In October 1998, in a suburb of Buffalo, N.Y., an obstetrician-gynecologist named Barnett Slepian was assassinated while standing in his kitchen, shot by an anti-abortion sniper hiding in the woods behind the house. It was a Friday night, and Slepian had just returned from synagogue where he was saying Kaddish for his late father.
Eight years later, in 2006, a journalist named Eyal Press wrote a book about the Slepian murder and Buffalo’s long-running abortion wars, “Absolute Convictions: My Father, a City, and the Conflict That Divided America.” Press’s father, Dr. Shalom Press, was one of just two other physicians besides Slepian performing abortions in the Buffalo area at the time. While most of the book is a study of Christian anti-abortion radicalism, a healthy chunk delves into the flinty progressivism of the Haifa-born Shalom Press, whose upbringing in the heyday of the Israeli labor movement had taught him never to give in to terrorism.
Curiously, the book has almost nothing to say about the relationship between Shalom Press and Barnett Slepian. The two physicians knew each other only casually. They covered each other’s rounds during vacations but didn’t socialize. To the best of his knowledge, the younger Press told me, they never discussed the variants of Jewish liberalism — Slepian’s Reform Judaism, Press’s Labor Zionism — that led them to risk their lives for decades providing what both believed was a human right. Apparently, it never occurred to them to ask each other. The two Jewish liberal traditions were, for all practical purposes, invisible to one another.
We’ve been hearing a lot lately about Jewish liberalism, particularly the Israel-centered version known as liberal Zionism. It refers to those people, mostly Diaspora Jews, who profess an emotional identification with Israel but don’t hesitate to criticize hardline Israeli policies toward the Palestinians. Lately liberal Zionism has become embroiled in a noisy crisis, struggling to reconcile the two halves of its birthright.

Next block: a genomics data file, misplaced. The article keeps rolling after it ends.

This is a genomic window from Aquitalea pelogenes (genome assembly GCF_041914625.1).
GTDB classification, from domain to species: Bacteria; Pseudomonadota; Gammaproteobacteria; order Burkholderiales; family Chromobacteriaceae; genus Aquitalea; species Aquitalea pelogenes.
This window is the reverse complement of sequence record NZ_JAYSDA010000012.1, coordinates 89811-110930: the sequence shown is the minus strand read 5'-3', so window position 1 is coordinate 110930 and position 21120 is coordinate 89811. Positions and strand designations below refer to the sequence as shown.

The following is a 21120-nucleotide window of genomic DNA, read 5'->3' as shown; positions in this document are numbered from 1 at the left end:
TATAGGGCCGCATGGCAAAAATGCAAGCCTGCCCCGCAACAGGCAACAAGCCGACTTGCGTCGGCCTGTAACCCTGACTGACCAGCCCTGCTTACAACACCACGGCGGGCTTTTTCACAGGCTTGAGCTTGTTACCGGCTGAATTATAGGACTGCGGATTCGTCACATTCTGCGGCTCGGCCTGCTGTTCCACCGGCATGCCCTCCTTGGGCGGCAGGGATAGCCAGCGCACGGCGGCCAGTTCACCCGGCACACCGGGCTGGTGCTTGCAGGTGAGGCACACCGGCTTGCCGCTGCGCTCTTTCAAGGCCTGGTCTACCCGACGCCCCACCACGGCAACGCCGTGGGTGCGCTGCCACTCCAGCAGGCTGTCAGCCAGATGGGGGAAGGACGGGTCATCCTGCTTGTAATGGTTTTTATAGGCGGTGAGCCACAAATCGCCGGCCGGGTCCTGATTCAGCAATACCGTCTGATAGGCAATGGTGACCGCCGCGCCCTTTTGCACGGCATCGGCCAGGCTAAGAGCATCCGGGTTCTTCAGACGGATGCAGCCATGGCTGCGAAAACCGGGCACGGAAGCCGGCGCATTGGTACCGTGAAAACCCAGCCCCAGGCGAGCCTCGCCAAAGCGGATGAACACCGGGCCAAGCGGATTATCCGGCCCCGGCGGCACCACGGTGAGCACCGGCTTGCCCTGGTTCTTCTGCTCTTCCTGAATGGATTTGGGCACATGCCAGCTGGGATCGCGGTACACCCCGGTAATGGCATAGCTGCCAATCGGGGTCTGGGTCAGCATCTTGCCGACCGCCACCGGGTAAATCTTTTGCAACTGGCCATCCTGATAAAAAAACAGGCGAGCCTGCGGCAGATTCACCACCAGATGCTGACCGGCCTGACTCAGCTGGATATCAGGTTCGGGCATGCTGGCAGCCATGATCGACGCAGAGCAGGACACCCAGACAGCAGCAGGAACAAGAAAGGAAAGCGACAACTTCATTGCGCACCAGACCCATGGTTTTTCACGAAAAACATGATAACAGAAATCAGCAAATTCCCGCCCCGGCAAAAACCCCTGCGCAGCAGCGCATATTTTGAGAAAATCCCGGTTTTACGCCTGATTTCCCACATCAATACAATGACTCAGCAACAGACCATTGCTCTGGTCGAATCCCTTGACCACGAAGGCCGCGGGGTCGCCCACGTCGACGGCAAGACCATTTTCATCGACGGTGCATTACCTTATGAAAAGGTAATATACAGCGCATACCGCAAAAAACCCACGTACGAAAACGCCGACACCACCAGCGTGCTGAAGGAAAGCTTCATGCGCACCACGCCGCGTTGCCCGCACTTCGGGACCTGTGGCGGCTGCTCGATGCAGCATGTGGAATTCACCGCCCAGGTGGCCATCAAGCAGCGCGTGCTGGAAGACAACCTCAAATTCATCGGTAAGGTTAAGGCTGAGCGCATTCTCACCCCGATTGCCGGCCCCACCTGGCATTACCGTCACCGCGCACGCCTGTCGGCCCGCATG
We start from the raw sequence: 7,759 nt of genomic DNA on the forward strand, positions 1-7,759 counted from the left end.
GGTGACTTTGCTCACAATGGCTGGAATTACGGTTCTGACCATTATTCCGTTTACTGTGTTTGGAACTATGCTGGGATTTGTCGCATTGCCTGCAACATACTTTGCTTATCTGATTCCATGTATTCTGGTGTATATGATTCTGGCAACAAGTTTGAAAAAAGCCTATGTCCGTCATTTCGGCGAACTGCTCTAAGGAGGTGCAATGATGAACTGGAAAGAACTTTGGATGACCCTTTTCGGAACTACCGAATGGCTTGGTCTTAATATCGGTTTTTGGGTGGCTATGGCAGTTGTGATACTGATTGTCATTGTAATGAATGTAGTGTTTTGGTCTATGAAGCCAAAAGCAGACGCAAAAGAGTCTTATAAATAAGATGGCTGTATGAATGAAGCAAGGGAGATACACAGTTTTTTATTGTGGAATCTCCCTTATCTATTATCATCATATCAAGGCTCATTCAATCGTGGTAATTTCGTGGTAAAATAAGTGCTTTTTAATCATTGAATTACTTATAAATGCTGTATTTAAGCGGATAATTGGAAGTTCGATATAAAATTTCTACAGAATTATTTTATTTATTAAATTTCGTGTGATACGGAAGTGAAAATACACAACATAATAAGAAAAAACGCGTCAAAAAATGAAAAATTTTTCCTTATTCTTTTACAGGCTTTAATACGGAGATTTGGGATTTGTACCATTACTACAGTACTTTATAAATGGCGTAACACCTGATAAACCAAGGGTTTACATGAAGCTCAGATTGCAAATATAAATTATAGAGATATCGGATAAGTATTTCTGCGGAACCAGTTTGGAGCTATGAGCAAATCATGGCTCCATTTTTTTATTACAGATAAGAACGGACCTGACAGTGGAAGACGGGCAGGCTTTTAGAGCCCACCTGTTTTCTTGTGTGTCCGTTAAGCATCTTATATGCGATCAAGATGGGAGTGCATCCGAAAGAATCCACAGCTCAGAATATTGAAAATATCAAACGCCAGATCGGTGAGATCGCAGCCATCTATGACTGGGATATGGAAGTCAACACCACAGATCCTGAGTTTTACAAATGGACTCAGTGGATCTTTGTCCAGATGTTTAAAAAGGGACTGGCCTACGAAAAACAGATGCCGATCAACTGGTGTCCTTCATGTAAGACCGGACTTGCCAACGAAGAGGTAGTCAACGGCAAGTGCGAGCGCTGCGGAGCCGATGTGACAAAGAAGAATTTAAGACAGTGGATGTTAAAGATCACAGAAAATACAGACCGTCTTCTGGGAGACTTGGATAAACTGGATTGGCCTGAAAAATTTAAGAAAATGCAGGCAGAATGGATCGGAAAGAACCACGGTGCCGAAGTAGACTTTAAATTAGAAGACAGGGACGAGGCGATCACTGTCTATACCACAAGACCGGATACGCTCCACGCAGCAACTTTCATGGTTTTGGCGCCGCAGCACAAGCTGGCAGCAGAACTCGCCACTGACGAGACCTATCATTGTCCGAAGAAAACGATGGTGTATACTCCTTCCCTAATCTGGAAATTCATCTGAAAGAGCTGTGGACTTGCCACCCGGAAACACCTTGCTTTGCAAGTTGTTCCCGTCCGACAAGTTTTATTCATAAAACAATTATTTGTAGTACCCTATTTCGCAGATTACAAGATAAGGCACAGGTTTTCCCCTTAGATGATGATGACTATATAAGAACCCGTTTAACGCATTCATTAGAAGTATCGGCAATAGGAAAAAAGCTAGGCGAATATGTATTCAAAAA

Liberal Zionism claims a long pedigree, but it’s actually quite new, a product of the Obama-Netanyahu era that began in 2009. In past decades doves and hawks might quarrel, but during episodes of U.S.-Israel tension they’d all stand with Israel. Over the past five years, though, the terrain has changed as the two allies have settled into a seemingly permanent state of confrontation. Israel pulls constantly to the right, America to the left. For many in the liberal American Jewish mainstream, signing on for a permanent slot with the right just isn’t an option. Hence, liberal Zionism: supporting Israel but not its policies. They claim legitimacy for their position by identifying with those on the Israeli left who share their critiques, including much of Israel’s security establishment.
This summer there’s been a flurry of declarations in the newsmagazines and op-ed pages that the liberalism-Zionism synthesis is in crisis. Its advocates say it’s getting harder to reconcile the two values, liberalism and love of Israel, as Israel’s policies move further to the right. Opponents say the two values were never compatible to begin with. Voices on all sides point to the shrinking relevance of the liberals’ Israeli counterparts in the peace camp.
But there’s another side to this summer’s crisis. The war that horrified Diaspora liberals united Israelis of all stripes. In Diaspora eyes, it made a strain of Israeli liberalism disappear. In Israeli eyes, it made a strain of Diaspora Zionism disappear. They couldn’t see each other.